Monday, 4 February 2013

Coalescent inference for infectious disease

Today my student Bethany Dearlove has her first paper published, called Coalescent inference for infectious disease: meta-analysis of hepatitis C. In this paper, published in Philosophical Transactions of the Royal Society B, we have developed coalescent-based population genetics methods for popular, deterministic, epidemiological models known as SI (susceptible-infectious), SIS (susceptible-infectious-susceptible) and SIR (susceptible-infectious-recovered). By implementing these methods in BEAST, we were able to re-analyse previously published hepatitis C virus datasets and directly estimate epidemiological parameters. Our results show that, in the absence of co-infection, the widely-used exponential growth and logistic growth models of changing population size correspond directly to SI and SIS dynamics. We were also able to examine the limitations to genetic approaches to reconstructing epidemiological dynamics.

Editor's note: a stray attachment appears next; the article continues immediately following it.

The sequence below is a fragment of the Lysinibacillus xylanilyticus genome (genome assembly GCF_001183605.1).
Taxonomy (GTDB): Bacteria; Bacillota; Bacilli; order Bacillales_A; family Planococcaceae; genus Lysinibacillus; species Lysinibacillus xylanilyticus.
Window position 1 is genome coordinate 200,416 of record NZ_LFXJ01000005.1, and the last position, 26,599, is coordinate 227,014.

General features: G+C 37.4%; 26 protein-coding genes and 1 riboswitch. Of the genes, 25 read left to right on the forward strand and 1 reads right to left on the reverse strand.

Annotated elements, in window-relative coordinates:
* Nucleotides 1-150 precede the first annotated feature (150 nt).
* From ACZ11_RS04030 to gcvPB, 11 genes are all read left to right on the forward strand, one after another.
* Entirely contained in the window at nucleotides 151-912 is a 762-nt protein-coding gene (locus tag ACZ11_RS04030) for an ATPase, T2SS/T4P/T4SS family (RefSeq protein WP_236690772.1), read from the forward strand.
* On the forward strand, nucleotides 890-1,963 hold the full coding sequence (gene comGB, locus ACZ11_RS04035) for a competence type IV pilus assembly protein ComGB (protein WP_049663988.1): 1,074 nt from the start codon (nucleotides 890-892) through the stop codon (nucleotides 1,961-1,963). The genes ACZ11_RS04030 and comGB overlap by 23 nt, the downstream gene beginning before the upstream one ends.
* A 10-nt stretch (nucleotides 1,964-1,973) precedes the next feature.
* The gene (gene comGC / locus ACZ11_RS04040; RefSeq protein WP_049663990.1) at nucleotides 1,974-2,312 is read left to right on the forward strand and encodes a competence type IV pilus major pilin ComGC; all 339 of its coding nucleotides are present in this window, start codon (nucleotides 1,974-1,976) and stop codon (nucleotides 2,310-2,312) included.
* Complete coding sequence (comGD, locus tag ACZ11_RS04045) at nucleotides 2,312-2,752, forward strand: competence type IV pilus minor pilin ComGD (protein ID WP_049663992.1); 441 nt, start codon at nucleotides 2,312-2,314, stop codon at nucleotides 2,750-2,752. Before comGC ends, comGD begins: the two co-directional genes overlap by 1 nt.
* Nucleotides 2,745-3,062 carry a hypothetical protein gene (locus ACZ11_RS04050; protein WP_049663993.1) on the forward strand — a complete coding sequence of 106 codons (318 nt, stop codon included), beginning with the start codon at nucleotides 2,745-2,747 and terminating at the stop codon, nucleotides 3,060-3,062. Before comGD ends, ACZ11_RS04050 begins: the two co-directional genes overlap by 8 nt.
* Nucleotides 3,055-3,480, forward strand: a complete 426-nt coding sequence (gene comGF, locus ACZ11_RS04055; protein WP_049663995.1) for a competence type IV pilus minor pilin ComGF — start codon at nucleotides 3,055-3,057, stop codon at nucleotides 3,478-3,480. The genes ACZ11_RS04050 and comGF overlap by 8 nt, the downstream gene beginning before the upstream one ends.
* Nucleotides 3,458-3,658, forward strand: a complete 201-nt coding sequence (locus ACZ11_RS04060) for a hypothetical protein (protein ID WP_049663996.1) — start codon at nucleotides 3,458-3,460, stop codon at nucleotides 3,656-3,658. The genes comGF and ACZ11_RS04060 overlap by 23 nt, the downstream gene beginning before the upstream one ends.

This paper appears as part of an issue on Next-generation molecular and evolutionary epidemiology of infectious disease, which accompanies a Royal Society discussion meeting organized by Oli Pybus, Christophe Fraser and Andrew Rambaut. The Royal Society has made audio recordings of the talks at this meeting, and the accompanying satellite meeting, available online, including my talk on Bethany's paper.

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